Center pad Center pad position and sizeFirst, add the center pad to your QFN using the "Smd" tool and set the size based on the recommended pad size specified in your part datasheet.

The center of the pad should be located at 0,0 unless you have a QFN with odd shaped or multiple pads.

Make sure you un check the "Cream" box in the lower left corner as we'll be doing that manually.

After the pad is there and sized right, you need to add in the cream (solder paste) layer. You'll be drawing the cut-outs in the stencil with the rectangle tool. Use the rectangle tool to draw the stencil cut-outs. Set the rectangle to the "Cream" layer. In my installation of Eagle, the Cream layer defaults to layer 31.

Most parts should get 50 - 75% paste coverage to prevent floating (read this for more details). If your Stencil rectangle Stencil rectangle position and sizepart datasheet gives a specific number, use that. However, in my experience, most part datasheets just show a wide open stencil with 100% paste coverage. Unless you have good reason, don't do that.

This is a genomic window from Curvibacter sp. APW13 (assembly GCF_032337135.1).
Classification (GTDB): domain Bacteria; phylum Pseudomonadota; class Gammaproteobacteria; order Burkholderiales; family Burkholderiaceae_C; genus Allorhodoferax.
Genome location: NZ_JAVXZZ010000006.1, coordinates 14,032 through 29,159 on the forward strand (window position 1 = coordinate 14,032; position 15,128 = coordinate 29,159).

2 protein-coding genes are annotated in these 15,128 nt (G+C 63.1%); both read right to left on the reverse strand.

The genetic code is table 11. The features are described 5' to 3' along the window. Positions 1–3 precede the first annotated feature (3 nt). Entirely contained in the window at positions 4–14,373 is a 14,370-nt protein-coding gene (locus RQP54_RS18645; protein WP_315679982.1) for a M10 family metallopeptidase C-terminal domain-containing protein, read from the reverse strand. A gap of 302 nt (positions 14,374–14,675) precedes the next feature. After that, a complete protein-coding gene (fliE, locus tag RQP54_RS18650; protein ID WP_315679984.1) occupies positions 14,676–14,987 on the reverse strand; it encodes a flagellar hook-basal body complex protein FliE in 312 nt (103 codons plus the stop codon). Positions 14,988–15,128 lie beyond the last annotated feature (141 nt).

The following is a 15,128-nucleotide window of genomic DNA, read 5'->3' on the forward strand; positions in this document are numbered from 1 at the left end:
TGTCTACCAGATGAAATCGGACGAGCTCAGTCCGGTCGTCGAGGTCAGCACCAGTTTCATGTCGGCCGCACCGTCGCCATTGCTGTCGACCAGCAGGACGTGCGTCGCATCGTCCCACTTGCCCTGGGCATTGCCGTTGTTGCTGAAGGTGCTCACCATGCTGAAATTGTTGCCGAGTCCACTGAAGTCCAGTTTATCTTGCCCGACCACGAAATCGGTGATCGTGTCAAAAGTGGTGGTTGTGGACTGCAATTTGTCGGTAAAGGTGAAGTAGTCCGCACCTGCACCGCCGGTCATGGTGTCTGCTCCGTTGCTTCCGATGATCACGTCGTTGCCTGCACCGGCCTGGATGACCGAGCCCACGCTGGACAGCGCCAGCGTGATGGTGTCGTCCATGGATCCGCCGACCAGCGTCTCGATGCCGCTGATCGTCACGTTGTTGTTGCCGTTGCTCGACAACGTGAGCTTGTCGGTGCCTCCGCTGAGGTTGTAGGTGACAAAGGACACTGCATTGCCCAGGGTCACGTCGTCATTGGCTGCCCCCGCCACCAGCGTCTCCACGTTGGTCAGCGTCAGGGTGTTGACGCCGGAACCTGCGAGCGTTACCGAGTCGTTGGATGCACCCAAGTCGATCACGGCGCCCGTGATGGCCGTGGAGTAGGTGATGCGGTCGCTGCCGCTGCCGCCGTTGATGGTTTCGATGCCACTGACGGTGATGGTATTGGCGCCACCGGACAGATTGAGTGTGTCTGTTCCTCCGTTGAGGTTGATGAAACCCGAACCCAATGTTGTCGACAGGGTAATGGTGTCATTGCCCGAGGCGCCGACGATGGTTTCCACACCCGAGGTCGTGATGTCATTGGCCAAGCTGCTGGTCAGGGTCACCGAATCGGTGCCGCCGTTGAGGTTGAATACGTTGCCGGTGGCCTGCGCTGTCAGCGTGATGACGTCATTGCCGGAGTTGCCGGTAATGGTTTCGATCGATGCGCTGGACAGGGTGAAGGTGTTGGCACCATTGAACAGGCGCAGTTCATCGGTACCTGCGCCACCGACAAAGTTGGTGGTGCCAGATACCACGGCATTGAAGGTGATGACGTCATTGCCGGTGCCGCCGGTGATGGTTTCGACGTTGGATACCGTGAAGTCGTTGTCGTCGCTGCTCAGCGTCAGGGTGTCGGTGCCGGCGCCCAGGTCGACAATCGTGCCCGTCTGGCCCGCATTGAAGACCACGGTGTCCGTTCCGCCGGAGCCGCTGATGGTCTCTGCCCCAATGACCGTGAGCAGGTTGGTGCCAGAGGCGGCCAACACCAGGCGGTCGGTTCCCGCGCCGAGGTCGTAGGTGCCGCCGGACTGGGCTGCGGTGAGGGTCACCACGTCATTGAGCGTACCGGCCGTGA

Without any specific guidance, I usually aim for about 70%. In high volume manufacturing situations, the manufacturing engineers will likely spend time tweaking the coverage, but it'll be close and for a prototype, 70% is a good number.

Duane Benson

More Beagle CAD Paws

Continuing on from my last post...

As I said, I do everything I can to avoid re-using the package footprint when adding the the parts library in Eagle CAD. The schematic symbol can be a different story though. It still takes a lot of caution, but it's less risky (in my opinion) than reusing the package footprint.

Eagle version 6 made some improvements in the way copy and paste works. It's still a little different from your typical word processor, but it's not that difficult.